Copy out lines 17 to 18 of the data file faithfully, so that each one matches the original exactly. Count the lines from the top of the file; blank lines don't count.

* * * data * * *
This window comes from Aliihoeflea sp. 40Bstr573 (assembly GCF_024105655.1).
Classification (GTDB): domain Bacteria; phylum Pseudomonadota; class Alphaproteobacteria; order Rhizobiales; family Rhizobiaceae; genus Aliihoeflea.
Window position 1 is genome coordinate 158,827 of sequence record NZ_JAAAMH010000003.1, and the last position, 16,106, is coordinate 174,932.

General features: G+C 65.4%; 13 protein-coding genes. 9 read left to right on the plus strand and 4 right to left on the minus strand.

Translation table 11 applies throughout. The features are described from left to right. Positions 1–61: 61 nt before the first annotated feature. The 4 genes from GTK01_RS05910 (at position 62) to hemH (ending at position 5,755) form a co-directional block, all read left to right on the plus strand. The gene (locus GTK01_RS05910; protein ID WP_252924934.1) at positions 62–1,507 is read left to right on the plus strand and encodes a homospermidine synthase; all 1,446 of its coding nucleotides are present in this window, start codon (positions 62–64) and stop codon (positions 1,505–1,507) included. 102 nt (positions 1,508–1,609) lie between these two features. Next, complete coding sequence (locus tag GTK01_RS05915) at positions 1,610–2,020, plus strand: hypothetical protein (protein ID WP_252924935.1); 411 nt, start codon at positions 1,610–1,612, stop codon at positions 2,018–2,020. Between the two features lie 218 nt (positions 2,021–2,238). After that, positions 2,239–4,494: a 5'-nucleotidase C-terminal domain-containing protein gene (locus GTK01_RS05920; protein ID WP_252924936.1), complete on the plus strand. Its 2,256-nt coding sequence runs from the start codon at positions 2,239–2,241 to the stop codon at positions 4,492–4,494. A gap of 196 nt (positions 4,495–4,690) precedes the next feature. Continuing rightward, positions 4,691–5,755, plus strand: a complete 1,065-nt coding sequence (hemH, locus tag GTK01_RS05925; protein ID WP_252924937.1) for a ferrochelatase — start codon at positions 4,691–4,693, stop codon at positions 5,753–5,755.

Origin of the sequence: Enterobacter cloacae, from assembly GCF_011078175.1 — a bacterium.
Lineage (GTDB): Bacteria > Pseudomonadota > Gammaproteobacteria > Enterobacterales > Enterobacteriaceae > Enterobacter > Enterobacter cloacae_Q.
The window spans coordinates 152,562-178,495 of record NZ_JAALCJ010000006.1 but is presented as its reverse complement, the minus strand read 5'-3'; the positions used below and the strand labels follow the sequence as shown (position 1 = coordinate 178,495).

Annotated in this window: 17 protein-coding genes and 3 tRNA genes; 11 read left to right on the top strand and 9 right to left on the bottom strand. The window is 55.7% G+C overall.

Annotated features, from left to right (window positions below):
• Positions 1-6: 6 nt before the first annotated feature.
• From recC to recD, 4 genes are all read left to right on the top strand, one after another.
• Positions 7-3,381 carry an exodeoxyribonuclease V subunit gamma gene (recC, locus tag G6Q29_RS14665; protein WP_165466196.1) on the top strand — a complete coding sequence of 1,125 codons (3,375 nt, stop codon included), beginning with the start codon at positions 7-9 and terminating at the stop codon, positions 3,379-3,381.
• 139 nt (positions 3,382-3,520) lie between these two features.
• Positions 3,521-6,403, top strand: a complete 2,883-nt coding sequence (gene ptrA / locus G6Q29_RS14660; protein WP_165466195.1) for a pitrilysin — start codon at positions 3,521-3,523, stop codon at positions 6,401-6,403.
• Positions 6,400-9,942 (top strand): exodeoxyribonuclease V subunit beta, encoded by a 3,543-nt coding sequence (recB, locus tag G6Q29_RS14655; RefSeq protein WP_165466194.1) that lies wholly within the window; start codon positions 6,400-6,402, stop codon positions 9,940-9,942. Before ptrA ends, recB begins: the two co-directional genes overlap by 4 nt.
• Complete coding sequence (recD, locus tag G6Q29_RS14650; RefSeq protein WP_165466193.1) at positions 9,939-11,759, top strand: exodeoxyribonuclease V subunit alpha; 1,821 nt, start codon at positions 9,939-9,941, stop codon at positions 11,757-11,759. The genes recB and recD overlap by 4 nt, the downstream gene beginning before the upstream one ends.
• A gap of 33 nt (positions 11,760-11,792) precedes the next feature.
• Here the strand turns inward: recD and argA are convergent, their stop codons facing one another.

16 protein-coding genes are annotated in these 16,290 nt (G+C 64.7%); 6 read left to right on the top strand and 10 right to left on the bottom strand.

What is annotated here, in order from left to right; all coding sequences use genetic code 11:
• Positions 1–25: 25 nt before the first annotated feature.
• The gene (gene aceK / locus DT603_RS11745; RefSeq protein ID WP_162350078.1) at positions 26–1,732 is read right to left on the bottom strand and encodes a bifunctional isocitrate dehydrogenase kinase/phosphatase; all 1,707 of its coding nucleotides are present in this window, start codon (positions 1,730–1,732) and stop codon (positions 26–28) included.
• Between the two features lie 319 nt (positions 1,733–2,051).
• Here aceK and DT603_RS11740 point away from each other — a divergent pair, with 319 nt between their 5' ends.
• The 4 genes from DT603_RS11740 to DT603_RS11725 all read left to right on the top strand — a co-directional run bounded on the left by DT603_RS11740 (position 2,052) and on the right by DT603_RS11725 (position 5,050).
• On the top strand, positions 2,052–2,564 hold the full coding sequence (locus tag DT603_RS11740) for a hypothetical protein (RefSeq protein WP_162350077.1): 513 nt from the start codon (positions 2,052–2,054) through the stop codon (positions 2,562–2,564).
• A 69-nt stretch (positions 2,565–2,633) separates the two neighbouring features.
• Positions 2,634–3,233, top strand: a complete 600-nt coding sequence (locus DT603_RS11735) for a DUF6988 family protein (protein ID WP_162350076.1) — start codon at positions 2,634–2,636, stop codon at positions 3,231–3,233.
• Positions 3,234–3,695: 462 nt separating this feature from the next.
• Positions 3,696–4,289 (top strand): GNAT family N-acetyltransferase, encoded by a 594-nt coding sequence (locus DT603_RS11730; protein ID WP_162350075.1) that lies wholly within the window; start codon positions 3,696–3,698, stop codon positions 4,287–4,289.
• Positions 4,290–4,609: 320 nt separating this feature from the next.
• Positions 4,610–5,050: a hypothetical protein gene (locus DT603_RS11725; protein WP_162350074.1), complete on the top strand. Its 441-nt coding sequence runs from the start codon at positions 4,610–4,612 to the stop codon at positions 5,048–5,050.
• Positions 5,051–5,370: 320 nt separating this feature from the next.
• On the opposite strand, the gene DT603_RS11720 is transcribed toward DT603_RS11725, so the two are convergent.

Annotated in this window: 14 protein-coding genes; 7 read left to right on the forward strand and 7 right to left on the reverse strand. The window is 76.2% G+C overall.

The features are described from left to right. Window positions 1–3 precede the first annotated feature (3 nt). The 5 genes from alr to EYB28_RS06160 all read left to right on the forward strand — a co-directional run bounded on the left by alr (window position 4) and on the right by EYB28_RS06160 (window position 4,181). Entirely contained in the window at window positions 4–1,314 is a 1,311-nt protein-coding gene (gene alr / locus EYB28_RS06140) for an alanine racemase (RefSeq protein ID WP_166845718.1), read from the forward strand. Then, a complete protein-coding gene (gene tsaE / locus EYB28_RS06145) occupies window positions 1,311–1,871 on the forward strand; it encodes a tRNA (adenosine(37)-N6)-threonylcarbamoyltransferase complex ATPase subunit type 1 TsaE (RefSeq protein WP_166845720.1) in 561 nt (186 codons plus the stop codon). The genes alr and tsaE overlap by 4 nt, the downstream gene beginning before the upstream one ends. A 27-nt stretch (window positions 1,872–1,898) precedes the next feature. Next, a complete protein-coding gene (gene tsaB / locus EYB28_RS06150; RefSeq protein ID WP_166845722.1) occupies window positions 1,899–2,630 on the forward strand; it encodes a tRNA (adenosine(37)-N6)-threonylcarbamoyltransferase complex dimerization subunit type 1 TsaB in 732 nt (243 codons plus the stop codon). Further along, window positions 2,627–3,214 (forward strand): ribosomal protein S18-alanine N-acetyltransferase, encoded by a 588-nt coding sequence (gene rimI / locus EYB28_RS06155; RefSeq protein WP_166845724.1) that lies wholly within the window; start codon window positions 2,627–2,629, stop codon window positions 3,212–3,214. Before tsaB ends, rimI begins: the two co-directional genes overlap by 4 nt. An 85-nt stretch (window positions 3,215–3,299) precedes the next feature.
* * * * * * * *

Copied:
• Complete coding sequence (recD, locus tag G6Q29_RS14650; RefSeq protein WP_165466193.1) at positions 9,939-11,759, top strand: exodeoxyribonuclease V subunit alpha; 1,821 nt, start codon at positions 9,939-9,941, stop codon at positions 11,757-11,759. The genes recB and recD overlap by 4 nt, the downstream gene beginning before the upstream one ends.
• A gap of 33 nt (positions 11,760-11,792) precedes the next feature.